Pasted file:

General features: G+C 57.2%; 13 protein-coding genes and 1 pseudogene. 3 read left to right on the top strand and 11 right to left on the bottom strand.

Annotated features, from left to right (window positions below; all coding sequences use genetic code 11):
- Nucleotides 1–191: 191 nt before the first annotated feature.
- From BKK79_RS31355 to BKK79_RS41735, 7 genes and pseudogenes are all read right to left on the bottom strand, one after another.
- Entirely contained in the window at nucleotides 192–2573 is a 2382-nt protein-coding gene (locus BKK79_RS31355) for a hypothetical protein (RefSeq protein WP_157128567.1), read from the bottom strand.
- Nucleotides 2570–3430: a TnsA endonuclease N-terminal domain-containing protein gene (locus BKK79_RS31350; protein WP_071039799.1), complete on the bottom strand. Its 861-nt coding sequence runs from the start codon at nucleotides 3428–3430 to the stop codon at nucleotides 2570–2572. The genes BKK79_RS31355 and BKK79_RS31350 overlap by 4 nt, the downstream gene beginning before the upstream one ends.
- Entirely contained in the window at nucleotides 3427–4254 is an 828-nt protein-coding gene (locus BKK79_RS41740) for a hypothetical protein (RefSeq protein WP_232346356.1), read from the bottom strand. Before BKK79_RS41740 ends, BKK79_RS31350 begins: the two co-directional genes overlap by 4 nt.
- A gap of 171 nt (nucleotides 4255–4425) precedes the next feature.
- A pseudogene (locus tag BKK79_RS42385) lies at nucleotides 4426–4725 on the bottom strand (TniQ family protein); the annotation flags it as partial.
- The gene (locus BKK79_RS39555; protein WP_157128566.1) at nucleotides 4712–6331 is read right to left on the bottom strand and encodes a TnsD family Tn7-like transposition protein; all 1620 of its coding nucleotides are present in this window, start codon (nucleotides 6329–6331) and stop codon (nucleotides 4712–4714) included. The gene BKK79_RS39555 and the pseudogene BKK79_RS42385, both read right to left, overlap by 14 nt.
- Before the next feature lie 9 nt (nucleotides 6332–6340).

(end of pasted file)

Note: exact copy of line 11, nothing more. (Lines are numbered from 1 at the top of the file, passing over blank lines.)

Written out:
- Before the next feature lie 9 nt (nucleotides 6332–6340).